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THE pretensions of a sect, which peculiarly assumes to itself the title of evangelical, obviously suggest an inquiry, on what grounds these pretensions rest: and whether those teachers, who claim exclusively that sacred appellation, do really inculcate the doctrines of Jesus Christ. This, according to the tenor of the gospel, might seem no difficult or perplexing question. That heavenly dispensation was


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preached to the poor and ignorant,


as a light

to them who sat in darkness." The evidences of its truth, therefore, are proposed in the clearest, and most intelligible form; and our blessed master establishes the faith of his disciples on the miracles he wrought. "The works that I do, in my father's name, they bear witness of me." * And again," if I do not the works of my father, believe me not; but if I do, though ye believe not me, believe the works, that ye may know that the father is in me and I in him."† A test more infallible in itself, or more easily comprehended, by men of all capacities, could not have been devised. † And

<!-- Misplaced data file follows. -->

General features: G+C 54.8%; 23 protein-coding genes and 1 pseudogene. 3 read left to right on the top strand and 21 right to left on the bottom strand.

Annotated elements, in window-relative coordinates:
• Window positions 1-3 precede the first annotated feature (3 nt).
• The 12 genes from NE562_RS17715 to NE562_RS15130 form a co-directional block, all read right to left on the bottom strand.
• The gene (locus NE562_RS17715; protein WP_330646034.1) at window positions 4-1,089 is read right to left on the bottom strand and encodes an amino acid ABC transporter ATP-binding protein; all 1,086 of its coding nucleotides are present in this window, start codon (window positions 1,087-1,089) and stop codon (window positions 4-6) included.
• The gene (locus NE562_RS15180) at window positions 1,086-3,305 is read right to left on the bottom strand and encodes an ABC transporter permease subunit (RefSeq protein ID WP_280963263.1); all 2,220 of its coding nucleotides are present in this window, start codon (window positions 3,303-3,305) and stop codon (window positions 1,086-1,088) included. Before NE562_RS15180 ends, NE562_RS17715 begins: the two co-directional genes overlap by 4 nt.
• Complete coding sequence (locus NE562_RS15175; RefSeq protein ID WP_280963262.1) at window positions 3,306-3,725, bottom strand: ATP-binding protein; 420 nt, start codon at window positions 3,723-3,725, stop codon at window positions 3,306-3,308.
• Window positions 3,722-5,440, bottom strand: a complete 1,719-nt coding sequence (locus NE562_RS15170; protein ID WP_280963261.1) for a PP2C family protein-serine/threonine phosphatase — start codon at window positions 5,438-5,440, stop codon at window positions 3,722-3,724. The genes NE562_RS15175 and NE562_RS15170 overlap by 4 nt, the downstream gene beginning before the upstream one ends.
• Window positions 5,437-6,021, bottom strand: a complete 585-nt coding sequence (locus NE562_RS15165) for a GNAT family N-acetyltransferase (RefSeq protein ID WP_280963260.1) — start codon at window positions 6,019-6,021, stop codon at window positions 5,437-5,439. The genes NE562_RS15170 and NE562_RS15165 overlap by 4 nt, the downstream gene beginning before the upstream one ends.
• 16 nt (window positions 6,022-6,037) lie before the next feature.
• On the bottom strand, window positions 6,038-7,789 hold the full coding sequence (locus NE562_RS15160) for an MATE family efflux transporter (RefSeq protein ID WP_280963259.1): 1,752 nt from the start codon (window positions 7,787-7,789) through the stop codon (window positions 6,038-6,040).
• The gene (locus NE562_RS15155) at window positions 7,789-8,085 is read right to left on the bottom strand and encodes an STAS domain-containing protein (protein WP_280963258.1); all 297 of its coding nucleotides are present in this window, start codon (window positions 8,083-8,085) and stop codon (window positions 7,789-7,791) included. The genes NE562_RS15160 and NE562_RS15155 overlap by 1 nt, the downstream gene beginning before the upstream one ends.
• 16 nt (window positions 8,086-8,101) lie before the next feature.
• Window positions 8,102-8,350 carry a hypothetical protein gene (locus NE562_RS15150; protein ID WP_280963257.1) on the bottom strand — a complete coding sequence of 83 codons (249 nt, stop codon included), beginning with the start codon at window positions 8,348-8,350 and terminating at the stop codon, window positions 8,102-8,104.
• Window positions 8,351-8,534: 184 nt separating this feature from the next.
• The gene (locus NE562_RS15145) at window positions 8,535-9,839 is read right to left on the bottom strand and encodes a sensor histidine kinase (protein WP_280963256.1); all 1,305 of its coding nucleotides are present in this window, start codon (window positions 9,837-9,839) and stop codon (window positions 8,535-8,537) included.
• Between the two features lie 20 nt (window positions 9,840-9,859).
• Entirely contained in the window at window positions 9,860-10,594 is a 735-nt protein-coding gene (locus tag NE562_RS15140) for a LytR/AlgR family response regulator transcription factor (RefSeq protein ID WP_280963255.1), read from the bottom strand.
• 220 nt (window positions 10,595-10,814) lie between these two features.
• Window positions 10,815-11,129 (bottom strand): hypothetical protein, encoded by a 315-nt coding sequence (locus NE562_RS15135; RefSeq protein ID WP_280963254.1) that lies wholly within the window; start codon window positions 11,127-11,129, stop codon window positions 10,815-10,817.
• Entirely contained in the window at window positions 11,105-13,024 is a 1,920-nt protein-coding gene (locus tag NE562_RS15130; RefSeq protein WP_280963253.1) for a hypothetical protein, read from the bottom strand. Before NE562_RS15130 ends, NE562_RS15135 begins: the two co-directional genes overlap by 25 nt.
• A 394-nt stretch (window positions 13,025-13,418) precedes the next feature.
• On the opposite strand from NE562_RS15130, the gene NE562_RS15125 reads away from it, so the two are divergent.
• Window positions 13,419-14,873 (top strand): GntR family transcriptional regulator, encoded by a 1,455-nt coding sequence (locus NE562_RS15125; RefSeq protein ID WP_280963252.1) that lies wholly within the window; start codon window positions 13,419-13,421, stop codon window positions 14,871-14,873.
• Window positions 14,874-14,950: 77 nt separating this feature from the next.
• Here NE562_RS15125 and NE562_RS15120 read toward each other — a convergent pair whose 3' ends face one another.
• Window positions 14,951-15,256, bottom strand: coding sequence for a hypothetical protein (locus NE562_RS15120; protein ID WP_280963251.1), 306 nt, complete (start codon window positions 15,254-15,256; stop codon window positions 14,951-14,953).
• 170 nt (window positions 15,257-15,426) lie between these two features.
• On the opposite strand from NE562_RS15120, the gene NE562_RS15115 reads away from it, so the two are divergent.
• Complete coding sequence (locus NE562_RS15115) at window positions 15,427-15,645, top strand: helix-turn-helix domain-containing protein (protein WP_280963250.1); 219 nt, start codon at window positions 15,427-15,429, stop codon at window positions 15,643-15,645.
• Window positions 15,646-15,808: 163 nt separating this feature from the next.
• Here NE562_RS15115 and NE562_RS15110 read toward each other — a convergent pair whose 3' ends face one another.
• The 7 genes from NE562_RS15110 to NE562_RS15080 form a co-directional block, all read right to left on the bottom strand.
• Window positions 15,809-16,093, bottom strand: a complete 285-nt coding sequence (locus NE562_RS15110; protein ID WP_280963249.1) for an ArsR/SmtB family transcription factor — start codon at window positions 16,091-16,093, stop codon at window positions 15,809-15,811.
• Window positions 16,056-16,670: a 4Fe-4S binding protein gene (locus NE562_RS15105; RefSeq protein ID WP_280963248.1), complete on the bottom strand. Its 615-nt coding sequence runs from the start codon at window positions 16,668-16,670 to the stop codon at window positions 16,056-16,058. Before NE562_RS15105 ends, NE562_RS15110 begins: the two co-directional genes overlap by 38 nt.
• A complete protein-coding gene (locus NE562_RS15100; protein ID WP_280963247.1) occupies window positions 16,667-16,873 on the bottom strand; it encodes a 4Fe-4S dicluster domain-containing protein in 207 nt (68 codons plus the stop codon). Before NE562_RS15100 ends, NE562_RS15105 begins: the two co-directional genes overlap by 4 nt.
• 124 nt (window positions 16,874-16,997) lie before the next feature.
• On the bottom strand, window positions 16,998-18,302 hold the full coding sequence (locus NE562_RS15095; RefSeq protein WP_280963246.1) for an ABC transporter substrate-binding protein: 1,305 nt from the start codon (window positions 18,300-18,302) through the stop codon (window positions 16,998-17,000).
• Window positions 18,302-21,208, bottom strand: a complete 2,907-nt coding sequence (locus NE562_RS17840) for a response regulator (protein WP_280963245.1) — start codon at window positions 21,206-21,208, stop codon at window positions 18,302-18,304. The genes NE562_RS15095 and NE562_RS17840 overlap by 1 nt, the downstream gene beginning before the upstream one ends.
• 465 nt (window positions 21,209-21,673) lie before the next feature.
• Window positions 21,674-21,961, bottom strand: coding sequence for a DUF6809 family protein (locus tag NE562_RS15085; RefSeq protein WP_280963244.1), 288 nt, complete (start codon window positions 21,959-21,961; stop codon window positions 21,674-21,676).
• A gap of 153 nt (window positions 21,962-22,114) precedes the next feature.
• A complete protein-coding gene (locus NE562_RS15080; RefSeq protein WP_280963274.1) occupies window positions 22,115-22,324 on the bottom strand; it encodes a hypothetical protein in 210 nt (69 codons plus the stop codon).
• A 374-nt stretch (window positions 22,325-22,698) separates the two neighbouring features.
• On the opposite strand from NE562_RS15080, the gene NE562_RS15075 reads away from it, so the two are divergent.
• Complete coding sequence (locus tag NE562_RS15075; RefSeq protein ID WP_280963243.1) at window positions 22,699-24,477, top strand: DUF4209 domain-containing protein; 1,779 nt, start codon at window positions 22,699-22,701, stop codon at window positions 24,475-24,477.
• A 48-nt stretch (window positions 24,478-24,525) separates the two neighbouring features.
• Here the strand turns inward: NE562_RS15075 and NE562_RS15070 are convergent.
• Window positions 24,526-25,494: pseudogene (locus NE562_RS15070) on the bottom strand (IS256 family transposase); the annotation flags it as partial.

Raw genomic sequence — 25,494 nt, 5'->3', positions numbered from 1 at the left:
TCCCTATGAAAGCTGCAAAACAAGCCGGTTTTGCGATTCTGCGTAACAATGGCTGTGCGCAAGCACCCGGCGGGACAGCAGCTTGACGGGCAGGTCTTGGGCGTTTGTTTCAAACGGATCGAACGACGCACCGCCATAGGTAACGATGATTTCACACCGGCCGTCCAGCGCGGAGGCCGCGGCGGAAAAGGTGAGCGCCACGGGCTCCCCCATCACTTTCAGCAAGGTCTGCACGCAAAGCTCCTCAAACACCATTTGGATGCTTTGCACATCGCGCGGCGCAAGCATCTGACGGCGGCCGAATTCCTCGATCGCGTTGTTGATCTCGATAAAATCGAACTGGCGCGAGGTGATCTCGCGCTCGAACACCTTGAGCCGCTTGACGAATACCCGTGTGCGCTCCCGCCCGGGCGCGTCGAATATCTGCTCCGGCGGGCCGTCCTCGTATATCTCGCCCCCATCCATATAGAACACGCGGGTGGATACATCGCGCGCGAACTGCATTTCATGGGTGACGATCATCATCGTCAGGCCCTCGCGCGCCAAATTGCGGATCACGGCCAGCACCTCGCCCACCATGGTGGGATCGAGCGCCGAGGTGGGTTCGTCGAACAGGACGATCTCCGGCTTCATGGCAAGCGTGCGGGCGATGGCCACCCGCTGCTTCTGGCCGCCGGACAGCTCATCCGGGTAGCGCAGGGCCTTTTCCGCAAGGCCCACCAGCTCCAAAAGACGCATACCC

*John x. 25.

↑ John x. 37, 38.

That there are mysterious points in holy scripture which are the proper object of Christian faith, is no objection to the credibility of the gospel, nor any exception to the clear revelation it contains; because mysteries are inseparable from religion. Yet, an author, to whom the public is much indebted for his forcible exposure of Methodism, reasons thus: "As mysteries cannot be made manifest, they of course cannot be understood; and that which cannot be understood, cannot be believed, and can consequently make no part of any system of faith, since no one, till he understand a doctrine, can tell, whether it be true or false. Till then, therefore, he can have no faith in it, for no one can rationally affirm that he believes that doctrine to be true, which he does not know to be so; and he cannot know it to be true if he does not understand it. In the religion of a true Christian, therefore, there can be nothing unintelligible, and if the preachers of that religion do not make mysteries they will never find any."*

* Hints by a Barrister, part iii. p. 19.

with regard to those qualifications which might best dispose his hearers to receive the word of